Elementary Functions

Elementary functions

Realization of operators for Exponential, Logarithm, Sine, Cosine, Tangent, inverse Tangent, inverse Sine relying on additions/subtractions and shifts. The shifts cost and delay is negligible since they are wired. The additions/subtractions can be carry-propagation free.

 cost max. delay addition/subtraction/shift n2 n table reading (ROM) n × 2n log2(n)
A table reading (ROM) would usually be faster, but the table size, and consequently the cost, grows exponentially with the number of bit demanded for the precision. Nevertheless the table partition reduces this size.
 From a bread loaf weighting to the exponential computation We want to compute X = exp ( Y ), we have available a scale, a white bread whose weight is actually just Y and a set of weights with values log(1 + 2-j ). The weighting is classical and requires (Nb. weights  1) addition to approximate the bread's weight Y. The weights values are such that to compute the exponential of this approximation of Y requires also one extra addition per weight. A weight put down on the right plate (the bread's one) has it value changed into -log(1  2-j ). Thank to this trick, the weighting can be restoring, non-restoring or "SRT".
 Carry propagation free division for exponential The scale is replaced by a "SRT" divider whose "Robertson's diagram" is drawn below.
 "SRT" divider for exponential The constants log(1 + 2-j ) and -log(1  2-j ) fed into the "tail" cells are wired . Thus there are 4 variants for the cell according to the values of the two bits.
 Operations of a slice of "SRT" divider for exponential The value of each qj is selected by a "head" cell according to j , the weighted sum of the two most significant digits r1 and r0 of the representation of the partial remainder Rj. if j > 0 then { qj = '1' ; s0 = j  1 ; Rj+1 = Rj + log(1  2-j ) }// subtraction if j = 0 or j = - 0.5 then { qj = '0' ; s0 = j ; Rj+1 = Rj + 0 } // identity if j < - 0.5 then { qj = '-1' ; s0 = j + 1 ; Rj+1 = Rj + log(1 + 2-j ) } //addition
 Sequence of pseudo multiplications The sequence of conditional multiplications by 1, by (1 + 2-j ) or by (1  2-j ) requires only one final carry propagation thanks to "CS" adders and to wired shifts. The "CS" additions are truncated to 2n +1 digits, of whom three before the decimal point. The third most significant digit (on the left) is the sign. Although the intermediate results are all positive, doing subtraction in "CS" sometimes lead to unresolved signs. The final result at the bottom must be converted from "CS" to standard binary (a subtraction). The colored window makes it easy to compare the "real" multiplication result (without truncation) and the circuit output (with truncation)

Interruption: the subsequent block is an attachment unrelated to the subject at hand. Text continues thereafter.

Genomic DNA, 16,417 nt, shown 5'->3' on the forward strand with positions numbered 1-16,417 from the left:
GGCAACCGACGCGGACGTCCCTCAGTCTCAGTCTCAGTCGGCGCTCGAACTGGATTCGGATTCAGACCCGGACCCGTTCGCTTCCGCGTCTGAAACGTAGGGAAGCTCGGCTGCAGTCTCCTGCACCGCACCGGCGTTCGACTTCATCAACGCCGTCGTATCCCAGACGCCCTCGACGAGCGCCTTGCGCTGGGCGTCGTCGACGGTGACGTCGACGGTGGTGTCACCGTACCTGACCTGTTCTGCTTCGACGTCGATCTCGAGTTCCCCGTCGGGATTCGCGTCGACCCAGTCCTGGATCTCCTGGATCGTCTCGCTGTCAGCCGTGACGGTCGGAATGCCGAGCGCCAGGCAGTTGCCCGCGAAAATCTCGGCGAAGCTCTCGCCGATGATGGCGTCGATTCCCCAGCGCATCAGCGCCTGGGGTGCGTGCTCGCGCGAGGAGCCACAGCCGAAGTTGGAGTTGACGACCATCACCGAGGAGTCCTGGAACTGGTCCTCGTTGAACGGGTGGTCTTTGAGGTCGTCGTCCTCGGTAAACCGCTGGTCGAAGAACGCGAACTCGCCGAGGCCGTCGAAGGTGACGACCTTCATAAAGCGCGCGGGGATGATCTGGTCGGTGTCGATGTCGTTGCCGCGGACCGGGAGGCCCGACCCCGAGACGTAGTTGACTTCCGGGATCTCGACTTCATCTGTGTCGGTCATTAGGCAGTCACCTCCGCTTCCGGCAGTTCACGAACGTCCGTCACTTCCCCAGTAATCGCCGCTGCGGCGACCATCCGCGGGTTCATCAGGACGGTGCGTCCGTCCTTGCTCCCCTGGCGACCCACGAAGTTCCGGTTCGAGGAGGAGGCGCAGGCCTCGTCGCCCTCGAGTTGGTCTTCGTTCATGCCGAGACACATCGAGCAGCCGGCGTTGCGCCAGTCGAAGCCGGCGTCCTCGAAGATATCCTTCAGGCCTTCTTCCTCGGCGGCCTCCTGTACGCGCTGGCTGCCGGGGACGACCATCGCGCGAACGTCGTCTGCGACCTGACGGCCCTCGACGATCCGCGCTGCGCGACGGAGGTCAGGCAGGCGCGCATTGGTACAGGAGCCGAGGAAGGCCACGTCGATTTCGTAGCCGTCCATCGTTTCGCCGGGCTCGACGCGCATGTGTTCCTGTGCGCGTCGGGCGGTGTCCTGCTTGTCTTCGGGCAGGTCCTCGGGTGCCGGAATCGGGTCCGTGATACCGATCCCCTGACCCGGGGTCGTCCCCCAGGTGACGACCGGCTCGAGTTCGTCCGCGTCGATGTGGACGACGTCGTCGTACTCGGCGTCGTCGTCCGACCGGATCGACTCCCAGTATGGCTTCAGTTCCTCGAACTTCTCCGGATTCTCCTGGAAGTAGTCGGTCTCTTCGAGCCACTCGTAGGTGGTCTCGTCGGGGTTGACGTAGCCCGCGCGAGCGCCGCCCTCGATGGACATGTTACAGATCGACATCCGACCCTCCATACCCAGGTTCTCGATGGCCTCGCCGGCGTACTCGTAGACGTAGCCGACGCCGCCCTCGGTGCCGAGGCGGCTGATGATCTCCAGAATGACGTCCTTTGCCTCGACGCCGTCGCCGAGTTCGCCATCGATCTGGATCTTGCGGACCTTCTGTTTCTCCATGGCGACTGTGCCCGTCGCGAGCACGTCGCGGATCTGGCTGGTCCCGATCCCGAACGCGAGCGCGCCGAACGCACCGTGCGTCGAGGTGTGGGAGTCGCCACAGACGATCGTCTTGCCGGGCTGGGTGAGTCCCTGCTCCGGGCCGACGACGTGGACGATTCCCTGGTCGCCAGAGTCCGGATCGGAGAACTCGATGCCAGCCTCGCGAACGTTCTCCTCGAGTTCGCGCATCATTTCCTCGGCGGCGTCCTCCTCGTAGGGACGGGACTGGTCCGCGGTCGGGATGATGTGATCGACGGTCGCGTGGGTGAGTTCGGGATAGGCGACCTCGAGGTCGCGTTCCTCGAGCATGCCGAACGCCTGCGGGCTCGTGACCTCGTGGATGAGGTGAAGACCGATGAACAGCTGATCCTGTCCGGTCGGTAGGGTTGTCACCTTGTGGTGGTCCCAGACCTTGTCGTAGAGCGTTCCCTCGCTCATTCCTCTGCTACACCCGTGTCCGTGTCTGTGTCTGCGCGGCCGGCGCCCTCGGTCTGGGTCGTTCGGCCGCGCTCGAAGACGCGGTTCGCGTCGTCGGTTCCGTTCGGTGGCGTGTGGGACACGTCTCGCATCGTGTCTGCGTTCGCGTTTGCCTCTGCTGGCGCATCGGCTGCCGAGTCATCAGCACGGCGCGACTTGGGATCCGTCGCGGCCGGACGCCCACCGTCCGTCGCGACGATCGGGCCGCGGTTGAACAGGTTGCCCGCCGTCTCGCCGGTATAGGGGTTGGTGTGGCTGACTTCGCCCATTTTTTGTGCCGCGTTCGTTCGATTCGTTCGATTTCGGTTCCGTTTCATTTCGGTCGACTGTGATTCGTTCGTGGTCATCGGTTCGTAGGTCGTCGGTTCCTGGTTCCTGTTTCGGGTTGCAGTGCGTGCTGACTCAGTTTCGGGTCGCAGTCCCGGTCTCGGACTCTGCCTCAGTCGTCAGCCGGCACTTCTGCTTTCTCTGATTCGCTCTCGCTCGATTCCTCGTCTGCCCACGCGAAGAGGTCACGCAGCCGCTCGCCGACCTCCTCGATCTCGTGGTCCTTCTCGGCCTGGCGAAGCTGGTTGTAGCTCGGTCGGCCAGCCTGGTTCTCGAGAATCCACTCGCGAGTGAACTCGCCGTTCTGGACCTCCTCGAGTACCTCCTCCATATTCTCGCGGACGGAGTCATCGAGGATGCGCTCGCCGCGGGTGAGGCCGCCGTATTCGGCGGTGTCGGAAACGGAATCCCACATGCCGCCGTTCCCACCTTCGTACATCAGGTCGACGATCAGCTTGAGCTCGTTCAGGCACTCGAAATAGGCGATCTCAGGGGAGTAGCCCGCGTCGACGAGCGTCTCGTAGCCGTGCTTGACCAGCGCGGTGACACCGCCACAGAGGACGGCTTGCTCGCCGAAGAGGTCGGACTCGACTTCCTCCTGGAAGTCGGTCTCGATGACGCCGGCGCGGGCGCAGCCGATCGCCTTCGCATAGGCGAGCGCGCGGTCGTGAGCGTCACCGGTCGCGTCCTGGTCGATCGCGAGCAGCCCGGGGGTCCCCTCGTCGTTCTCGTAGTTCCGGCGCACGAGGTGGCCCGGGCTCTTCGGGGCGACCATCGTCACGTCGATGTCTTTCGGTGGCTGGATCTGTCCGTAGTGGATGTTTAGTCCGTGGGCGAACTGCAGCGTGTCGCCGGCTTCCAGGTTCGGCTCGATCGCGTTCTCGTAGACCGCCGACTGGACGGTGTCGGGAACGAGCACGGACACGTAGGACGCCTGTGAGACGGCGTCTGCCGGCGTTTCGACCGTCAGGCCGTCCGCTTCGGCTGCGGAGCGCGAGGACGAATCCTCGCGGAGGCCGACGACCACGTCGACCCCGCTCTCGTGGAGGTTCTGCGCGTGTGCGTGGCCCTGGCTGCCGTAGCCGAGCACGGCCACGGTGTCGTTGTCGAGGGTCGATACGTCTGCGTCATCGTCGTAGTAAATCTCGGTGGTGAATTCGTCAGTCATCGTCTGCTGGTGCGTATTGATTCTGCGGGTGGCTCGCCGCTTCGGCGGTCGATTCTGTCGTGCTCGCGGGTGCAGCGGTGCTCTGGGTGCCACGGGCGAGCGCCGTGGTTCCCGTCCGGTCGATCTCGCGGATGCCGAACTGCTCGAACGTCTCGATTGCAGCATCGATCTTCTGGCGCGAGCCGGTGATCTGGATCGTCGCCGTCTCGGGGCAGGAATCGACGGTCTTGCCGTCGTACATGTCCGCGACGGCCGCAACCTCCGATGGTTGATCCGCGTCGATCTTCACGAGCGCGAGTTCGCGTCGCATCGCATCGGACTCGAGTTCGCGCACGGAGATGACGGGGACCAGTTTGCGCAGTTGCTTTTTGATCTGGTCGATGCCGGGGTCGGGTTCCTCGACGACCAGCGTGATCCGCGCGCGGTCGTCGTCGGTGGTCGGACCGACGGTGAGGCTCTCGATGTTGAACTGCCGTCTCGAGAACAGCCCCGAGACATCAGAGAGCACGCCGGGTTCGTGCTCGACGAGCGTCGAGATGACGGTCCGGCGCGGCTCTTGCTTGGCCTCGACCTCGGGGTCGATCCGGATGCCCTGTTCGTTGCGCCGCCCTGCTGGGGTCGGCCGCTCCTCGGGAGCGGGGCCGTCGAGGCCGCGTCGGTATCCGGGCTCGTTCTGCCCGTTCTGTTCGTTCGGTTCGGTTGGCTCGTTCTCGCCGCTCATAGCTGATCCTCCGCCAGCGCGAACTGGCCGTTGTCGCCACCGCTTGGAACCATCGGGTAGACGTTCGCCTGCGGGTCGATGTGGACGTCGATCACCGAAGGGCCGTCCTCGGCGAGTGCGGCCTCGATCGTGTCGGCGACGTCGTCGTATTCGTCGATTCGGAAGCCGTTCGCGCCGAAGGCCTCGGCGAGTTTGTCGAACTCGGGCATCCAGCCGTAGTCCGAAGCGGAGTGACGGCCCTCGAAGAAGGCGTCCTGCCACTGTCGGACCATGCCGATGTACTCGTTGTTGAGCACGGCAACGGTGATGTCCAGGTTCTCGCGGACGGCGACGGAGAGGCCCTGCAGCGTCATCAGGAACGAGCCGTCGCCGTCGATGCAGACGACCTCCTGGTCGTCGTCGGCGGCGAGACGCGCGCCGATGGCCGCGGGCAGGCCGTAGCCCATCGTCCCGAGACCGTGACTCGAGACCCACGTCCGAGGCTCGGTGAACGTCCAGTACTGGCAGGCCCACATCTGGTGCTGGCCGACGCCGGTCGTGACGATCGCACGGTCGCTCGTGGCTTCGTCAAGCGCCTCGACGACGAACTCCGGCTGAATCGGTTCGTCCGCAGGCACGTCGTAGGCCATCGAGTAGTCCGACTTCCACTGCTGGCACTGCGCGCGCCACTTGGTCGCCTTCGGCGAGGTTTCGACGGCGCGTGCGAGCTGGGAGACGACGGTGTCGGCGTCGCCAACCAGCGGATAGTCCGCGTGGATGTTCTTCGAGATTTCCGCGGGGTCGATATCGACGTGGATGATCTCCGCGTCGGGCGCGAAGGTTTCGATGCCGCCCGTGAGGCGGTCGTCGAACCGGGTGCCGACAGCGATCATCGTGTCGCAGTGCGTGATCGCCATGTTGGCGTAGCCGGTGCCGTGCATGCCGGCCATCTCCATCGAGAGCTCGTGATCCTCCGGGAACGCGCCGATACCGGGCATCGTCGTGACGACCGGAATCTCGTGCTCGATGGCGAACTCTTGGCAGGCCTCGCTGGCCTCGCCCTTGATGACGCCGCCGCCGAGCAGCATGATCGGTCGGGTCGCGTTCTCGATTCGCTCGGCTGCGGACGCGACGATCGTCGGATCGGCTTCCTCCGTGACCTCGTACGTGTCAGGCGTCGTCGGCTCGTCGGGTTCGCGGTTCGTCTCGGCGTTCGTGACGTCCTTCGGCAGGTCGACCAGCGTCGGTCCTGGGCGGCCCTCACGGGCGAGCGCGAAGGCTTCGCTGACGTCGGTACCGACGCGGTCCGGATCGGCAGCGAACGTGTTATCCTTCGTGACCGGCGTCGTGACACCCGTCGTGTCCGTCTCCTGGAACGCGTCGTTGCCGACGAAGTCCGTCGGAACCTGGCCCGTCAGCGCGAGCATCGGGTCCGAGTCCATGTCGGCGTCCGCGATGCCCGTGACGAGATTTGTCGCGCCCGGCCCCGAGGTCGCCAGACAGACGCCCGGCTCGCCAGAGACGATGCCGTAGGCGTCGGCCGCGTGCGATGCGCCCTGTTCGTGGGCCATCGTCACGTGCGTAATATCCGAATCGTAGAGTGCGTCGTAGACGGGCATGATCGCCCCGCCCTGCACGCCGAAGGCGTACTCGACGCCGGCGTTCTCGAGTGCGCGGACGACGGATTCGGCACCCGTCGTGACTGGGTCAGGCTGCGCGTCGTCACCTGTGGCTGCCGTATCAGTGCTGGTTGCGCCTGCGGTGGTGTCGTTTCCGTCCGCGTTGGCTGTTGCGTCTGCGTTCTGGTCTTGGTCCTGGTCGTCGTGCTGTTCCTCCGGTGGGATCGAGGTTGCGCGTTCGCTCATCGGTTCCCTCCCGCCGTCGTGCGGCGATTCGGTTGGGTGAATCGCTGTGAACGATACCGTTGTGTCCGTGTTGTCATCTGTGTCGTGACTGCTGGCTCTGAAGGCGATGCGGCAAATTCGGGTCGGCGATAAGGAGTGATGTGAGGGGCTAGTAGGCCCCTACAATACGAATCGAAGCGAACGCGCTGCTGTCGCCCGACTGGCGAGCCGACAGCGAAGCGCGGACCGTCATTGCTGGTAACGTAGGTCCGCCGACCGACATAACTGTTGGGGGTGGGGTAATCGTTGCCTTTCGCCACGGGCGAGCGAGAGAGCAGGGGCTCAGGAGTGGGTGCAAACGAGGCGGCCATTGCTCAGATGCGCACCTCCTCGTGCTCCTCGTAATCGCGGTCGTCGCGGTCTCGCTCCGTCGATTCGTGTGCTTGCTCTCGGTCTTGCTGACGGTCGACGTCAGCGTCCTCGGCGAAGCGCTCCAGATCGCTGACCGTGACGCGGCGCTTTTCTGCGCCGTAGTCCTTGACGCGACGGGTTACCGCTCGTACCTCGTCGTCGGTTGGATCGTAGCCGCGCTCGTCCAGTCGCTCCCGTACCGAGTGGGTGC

"ME" cell The "ME" cell derives from the add cell "CS" fitted with an extra input "qj" to control either the addition, the identity or the subtraction. Notice that the activity of the carry-in "e" never propagates to the carry-out "h". if qj = '-1' then 2*co + s = eg + ed + ci // addition if qj = '0' then 2*co + s = eg + ci // identity if qj = '1' then 2*co + s = eg + 2  ed + ci // subtraction
 Circuit for exponential computation X = exp ( Y ) A "pseudo division" ( the divider is different for each digit qj of the quotient Q ) computes Sj log(1 + qj2-j) + R = Y. A sequence of "pseudo multiplications" computes X = exp(Sj log(1 + qj2-j) ). The two computations run simultaneously, without carry propagation thanks to redundant notations, consequently the final result must be converted from "CS" to standard notation. Numerical example for pseudo division The series of rational products is given by the concatenation of the quotient Q ( left ) and the final remainder R (bottom). Actually for high values of j, 2j * log(1 + 2-j ) becomes very close to 1. If the divider is close to 1, then the remainder becomes an acceptable approximation for the quotient. The applet gives all the successive partial remainders. The dividend Y (top) must be within ] -1 , +1 [ .
 When "Nb. bits" is less than 14, there is enough room to display the involved constants log(1 ± 2-j ) (in red) as well as the partial remainders Rj value (in black). Let us recall than R is written with the digits '-1', '0' and '1'. The first digit of the constants is '1' or '-1' while the others are '1' or '0'.
 Notation conversion The stack of conditional multipliers by (1 + 2-j ) or by (1  2-j ) needs only one final carry propagation thanks to the "CS" adders and wired shifts.
 Additions are truncated to 2 n digits, two of which before the decimal point. The third most significant digit ( fully left) is the sign. Despite the fact that all partial results are positive, the execution of subtraction in "CS" sometimes brings about an unresolved sign. The final result (bottom line) must be converted from "CS" to binary by an addition (with carry propagation). The previous circuit works with X in the range ] -1 , +1 [ . For the exponential of any number Y, Y is written Y = Q*log(8) + R, where Q is the integer quotient of the division of Y by log(8) and R < log(8) < 1. Then exp(X) = 8Q * exp(R) = 23Q * exp(R). Since exp(R) < 1, it is acceptable by the above circuit.
 Logarithm and exponential The same operator computes either the Logarithm or the Exponential with additions/subtractions (it is the same operation), shifts and constants. The constants are log(1 + 2-j ) and -log (1  2-j ) and the digits qj Î{ '-1' , '0' , '1' }. The slack selection of the digit value, which will unfortunately be missed later on for Sine and Cosine, allows to avoid all carry propagation but the final one. Clicking the vertical arrow "view" changes the presentation. The key "Reset" allows to control 'manually' the convergence.